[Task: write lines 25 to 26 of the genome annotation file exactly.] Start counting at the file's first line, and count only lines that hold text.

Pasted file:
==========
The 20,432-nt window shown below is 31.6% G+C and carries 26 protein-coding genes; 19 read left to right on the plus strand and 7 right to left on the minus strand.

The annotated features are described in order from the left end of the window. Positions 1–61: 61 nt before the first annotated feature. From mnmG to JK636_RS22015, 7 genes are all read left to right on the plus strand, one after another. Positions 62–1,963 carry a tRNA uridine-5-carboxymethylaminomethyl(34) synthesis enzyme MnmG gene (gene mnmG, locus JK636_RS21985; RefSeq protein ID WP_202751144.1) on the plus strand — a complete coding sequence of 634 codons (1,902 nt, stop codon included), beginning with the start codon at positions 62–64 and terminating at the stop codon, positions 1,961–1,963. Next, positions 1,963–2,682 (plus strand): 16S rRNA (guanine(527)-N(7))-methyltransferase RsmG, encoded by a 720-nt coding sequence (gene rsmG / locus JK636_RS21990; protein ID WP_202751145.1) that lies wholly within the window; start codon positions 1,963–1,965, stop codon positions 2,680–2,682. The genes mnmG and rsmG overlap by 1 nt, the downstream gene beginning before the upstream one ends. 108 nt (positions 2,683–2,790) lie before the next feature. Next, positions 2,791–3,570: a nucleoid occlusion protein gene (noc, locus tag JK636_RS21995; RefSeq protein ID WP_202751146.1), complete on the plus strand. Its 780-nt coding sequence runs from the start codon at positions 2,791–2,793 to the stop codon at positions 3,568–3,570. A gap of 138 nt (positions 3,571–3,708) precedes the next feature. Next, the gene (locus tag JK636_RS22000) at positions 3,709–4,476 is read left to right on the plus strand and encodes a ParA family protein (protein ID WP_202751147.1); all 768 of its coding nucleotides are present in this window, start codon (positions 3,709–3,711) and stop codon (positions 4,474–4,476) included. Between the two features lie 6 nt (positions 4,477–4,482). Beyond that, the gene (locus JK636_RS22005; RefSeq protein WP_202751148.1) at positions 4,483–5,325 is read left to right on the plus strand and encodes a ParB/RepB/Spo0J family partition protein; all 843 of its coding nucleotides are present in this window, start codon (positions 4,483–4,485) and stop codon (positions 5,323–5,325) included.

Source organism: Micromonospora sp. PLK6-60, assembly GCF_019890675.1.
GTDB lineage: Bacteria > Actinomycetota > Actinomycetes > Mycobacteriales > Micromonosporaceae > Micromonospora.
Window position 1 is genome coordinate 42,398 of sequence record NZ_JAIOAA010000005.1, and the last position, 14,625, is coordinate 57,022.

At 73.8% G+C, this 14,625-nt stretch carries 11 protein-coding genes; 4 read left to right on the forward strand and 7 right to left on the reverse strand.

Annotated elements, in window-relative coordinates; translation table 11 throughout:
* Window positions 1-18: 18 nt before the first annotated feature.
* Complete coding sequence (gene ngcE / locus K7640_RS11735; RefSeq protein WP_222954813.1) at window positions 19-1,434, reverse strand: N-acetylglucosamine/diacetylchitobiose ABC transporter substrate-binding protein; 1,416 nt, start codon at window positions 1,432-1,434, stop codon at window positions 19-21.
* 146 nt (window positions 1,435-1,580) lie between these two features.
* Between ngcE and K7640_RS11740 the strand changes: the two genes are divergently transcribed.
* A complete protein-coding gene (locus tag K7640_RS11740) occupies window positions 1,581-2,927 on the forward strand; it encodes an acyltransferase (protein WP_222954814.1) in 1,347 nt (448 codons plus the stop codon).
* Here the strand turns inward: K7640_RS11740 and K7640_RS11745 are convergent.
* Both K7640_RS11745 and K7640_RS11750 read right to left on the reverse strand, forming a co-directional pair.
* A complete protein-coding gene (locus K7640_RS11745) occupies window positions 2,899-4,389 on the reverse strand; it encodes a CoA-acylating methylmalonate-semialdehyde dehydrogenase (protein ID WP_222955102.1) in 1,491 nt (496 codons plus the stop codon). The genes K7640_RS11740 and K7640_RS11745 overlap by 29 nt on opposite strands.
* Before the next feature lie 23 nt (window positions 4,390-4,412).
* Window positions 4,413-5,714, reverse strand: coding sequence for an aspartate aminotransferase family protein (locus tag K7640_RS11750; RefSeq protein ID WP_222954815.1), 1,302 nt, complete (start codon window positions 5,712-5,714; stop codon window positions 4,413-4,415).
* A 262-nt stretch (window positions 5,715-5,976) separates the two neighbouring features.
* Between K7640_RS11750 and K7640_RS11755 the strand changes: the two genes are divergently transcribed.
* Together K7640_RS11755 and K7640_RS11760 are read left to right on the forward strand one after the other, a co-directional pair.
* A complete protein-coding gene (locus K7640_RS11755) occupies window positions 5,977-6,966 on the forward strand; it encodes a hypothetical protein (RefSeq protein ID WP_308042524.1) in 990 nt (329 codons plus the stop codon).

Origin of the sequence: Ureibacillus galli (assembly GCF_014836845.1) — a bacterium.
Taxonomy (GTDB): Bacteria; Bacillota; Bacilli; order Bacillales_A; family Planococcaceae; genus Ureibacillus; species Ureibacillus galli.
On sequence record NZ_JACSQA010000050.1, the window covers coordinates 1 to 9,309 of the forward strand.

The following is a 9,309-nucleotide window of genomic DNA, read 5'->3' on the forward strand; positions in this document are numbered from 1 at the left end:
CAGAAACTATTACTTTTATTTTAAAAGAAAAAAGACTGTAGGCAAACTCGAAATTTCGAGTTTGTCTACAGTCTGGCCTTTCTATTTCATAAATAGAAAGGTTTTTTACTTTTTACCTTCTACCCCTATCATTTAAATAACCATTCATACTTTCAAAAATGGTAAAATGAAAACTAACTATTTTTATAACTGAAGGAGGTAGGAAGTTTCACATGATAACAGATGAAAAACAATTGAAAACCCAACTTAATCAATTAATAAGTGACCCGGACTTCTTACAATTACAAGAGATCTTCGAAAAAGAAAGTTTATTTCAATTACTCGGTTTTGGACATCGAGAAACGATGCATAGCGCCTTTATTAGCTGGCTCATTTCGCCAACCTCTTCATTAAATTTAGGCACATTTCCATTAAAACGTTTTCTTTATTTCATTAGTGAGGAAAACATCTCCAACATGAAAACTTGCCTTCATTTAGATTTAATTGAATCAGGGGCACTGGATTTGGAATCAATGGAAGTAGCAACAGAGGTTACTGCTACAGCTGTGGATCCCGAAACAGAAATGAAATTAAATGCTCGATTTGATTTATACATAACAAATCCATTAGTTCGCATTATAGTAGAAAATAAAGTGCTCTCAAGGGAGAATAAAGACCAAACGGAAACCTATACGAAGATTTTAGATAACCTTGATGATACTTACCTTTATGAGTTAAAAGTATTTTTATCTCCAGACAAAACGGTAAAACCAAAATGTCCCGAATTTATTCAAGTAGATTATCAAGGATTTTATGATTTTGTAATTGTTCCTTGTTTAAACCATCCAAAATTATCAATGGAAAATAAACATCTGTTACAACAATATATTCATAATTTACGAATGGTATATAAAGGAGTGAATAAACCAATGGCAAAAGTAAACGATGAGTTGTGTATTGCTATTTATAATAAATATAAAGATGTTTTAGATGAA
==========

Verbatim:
The following is a 9,309-nucleotide window of genomic DNA, read 5'->3' on the forward strand; positions in this document are numbered from 1 at the left end:
CAGAAACTATTACTTTTATTTTAAAAGAAAAAAGACTGTAGGCAAACTCGAAATTTCGAGTTTGTCTACAGTCTGGCCTTTCTATTTCATAAATAGAAAGGTTTTTTACTTTTTACCTTCTACCCCTATCATTTAAATAACCATTCATACTTTCAAAAATGGTAAAATGAAAACTAACTATTTTTATAACTGAAGGAGGTAGGAAGTTTCACATGATAACAGATGAAAAACAATTGAAAACCCAACTTAATCAATTAATAAGTGACCCGGACTTCTTACAATTACAAGAGATCTTCGAAAAAGAAAGTTTATTTCAATTACTCGGTTTTGGACATCGAGAAACGATGCATAGCGCCTTTATTAGCTGGCTCATTTCGCCAACCTCTTCATTAAATTTAGGCACATTTCCATTAAAACGTTTTCTTTATTTCATTAGTGAGGAAAACATCTCCAACATGAAAACTTGCCTTCATTTAGATTTAATTGAATCAGGGGCACTGGATTTGGAATCAATGGAAGTAGCAACAGAGGTTACTGCTACAGCTGTGGATCCCGAAACAGAAATGAAATTAAATGCTCGATTTGATTTATACATAACAAATCCATTAGTTCGCATTATAGTAGAAAATAAAGTGCTCTCAAGGGAGAATAAAGACCAAACGGAAACCTATACGAAGATTTTAGATAACCTTGATGATACTTACCTTTATGAGTTAAAAGTATTTTTATCTCCAGACAAAACGGTAAAACCAAAATGTCCCGAATTTATTCAAGTAGATTATCAAGGATTTTATGATTTTGTAATTGTTCCTTGTTTAAACCATCCAAAATTATCAATGGAAAATAAACATCTGTTACAACAATATATTCATAATTTACGAATGGTATATAAAGGAGTGAATAAACCAATGGCAAAAGTAAACGATGAGTTGTGTATTGCTATTTATAATAAATATAAAGATGTTTTAGATGAA